Toolkit

Communicating Clearly: Why Your Nonprofit Should Use Plain Language

By on Wednesday, September 5, 2012

When I first started working at an international nonprofit organization as their communications director several years ago – I confronted a terrible problem familiar to many nonprofit professionals – the staff were using complicated graduate school level language when they wrote copy for the newsletter and the website.

That would have been fine if the only audience we cared about was people in graduate school – but the organization needed to communicate with grassroots volunteers operating nonprofits locally that were members of our national organization, people who spoke English as a second language, and many ordinary citizens who may or may not be impressed with our weighty vocabularies.

Some of the staff were in graduate school and perhaps it was hard to make the “brain shift” from the clear language needed at the office, to the word-loaded writing style rewarded in an academic setting. I secretly suspected that the staff were doing this – in part – because they felt the need to “prove” themselves a little bit to the older people at the grassroots base of the organization. To make matters even worse, they were prone to creating acronyms for new programs and referring to them constantly.

But the goal of writing for a nonprofit is to communicate, not to demonstrate how smart its staff members are or how glibly they can make up acronyms. If the staff could not figure out how to communicate clearly through their writing with the older population we served at the local level, the organization would have a tougher time functioning. And frankly, our member organizations wouldn’t even know what we were doing! I was spending more time editing than writing.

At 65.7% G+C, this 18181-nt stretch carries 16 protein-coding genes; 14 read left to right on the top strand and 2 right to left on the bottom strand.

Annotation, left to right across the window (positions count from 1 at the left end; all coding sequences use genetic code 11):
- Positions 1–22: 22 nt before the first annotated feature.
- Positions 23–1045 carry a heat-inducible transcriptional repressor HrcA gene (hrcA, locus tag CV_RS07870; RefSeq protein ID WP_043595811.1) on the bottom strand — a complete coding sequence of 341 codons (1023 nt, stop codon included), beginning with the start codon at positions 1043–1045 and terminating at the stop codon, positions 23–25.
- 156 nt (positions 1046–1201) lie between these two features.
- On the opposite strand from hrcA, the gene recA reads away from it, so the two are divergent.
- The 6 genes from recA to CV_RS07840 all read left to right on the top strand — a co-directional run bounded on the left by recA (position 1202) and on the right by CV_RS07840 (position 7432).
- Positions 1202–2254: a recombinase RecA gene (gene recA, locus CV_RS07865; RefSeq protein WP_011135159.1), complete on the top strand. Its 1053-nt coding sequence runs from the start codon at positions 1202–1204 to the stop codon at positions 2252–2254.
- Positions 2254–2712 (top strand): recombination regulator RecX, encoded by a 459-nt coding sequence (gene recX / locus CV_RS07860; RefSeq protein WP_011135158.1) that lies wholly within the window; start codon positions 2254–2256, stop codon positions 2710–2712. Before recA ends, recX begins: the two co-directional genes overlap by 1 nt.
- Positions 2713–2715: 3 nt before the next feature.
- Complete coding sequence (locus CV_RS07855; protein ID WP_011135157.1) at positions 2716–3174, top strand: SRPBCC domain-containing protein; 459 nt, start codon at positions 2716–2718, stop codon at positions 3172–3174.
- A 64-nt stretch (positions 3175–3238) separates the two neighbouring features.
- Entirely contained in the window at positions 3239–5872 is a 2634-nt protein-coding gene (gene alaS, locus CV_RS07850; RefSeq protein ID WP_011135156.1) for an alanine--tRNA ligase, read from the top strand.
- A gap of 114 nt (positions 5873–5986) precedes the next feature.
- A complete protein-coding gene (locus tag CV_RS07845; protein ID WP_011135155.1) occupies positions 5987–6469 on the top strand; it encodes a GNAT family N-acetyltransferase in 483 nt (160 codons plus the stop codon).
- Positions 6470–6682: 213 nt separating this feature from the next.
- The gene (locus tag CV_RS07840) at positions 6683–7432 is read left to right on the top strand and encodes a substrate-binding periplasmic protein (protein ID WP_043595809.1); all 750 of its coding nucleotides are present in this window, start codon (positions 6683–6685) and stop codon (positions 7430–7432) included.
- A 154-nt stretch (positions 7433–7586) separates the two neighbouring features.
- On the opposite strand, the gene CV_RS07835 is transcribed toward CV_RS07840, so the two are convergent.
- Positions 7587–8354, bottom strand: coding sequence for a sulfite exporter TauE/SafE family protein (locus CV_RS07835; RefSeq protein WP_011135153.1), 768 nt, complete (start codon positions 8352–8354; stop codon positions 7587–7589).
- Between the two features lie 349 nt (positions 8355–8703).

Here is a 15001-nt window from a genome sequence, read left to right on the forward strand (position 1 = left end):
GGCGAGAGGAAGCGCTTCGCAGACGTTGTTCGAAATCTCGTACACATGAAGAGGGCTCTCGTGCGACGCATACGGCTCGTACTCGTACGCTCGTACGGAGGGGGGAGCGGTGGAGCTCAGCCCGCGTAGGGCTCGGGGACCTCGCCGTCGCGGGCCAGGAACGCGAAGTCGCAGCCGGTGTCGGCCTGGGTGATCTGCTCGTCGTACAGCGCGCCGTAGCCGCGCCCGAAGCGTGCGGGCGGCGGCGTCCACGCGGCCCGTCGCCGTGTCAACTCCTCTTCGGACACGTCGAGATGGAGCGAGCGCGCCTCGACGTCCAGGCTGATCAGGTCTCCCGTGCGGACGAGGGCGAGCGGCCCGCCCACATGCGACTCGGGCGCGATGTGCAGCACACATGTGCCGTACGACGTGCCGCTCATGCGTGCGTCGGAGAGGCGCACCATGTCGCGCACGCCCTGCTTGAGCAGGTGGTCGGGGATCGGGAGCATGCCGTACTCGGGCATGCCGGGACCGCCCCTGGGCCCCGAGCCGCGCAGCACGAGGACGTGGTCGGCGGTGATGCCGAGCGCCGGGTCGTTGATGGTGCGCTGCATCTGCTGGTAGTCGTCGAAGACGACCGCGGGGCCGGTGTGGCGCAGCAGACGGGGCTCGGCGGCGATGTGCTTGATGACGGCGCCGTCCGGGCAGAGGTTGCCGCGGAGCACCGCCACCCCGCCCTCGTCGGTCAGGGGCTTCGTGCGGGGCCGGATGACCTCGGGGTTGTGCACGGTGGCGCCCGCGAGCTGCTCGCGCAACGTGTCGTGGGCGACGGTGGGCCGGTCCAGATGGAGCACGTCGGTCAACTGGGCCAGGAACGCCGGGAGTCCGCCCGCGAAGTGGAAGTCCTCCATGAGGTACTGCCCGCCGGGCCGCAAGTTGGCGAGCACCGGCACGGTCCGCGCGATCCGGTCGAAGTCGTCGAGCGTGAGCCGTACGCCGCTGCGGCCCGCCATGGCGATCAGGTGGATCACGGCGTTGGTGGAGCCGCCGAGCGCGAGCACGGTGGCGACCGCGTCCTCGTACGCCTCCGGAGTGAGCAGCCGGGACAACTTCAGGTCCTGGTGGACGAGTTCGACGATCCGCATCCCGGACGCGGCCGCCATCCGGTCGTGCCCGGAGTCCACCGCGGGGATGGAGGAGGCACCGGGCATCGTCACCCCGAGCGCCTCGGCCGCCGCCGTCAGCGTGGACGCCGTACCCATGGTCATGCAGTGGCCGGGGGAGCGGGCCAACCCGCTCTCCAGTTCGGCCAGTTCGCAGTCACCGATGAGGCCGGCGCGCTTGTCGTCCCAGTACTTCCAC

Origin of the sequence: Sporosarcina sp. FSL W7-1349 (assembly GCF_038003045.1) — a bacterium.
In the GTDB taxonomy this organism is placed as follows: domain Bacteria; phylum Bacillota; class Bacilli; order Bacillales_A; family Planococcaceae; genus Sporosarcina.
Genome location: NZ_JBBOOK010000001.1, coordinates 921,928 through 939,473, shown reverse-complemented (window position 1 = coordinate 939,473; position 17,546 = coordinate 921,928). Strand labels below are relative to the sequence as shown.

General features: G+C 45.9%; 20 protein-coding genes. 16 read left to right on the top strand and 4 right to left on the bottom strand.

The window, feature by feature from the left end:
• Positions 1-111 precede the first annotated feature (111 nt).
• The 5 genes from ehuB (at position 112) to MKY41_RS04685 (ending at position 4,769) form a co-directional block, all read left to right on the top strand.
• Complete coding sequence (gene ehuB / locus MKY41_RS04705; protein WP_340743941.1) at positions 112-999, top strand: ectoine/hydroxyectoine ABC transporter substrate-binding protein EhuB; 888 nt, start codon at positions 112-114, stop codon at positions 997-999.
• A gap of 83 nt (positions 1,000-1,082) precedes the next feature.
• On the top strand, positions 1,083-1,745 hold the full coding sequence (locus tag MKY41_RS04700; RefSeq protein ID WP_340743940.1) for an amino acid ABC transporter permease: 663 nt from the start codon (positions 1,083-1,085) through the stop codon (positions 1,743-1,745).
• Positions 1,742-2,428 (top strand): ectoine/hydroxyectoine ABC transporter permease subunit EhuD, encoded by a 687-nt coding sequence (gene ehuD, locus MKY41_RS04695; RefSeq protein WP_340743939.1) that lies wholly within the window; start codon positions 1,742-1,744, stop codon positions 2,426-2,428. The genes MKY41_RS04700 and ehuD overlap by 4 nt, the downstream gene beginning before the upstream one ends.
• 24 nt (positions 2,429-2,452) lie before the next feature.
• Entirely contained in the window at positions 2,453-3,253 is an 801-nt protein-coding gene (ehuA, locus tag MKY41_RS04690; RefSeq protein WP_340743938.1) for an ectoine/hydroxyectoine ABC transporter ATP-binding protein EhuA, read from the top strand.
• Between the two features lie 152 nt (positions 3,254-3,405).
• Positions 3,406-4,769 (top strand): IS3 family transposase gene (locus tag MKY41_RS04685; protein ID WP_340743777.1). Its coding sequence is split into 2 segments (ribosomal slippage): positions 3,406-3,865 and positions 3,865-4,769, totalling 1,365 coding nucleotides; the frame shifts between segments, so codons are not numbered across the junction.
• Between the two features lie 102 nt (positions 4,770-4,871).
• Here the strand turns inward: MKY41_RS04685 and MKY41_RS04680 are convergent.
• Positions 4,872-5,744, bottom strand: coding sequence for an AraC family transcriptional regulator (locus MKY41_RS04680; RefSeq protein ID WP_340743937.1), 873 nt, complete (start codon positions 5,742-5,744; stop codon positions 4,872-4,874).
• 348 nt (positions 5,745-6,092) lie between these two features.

I ran readability tests on a sampling of newsletter copy to confirm my suspicions about the reading level issues. And then I held a training on how to write for the newsletter. The staff seemed less than thrilled about the idea of changing what they were doing. They liked writing that way – it showed they were smart! But over time, they learned how to use plain language. Both the newsletter copy and our website improved.

Plain language empowers people to understand – it does not dumb-down a mission or program. It’s not about “talking down” to people or making our writing boring and dull. It’s not about using lots of photos and never using words. Photos inter-play with writing- and can be used to illustrate concepts within our writing. Plain language is about making information accessible to everyone.Using plain language means that people can better understand what your nonprofit is doing.

Wordle by the Center for Plain Language

Here’s some additional resources to help your nonprofit:

Webinar Recording – A Chronicle of Philanthropy webinar on using plain language in the nonprofit sector

Article – Speak Plainly, Please – Five Tips for Keeping Audience-Alienating Jargon Out of Your Communications

Article – For Foundations, Clearer Writing Means Wiser Grant Making

Resource – Center for Plain Language

Resource – Garbl’s Plain English Writing Guide

Reading Level Tests – Readability Tests (offers several options)
SMOG Readability Formula
Web Readability Test Tool

Ami Neiberger-Miller is a public relations strategist and writer. She is the founder of Steppingstone LLC, a virtual and independent public relations practice near Washington, D.C. that provides public relations counsel, social media advice, writing services, and creative design work for publications and websites (portfolio). Ami blogs frequently about media relations, social media, public relations and other issues. She also reviews books on her blog about public relations, nonprofit life, work-family balance and social media practice. Follow her on Twitter @AmazingPRMaven.

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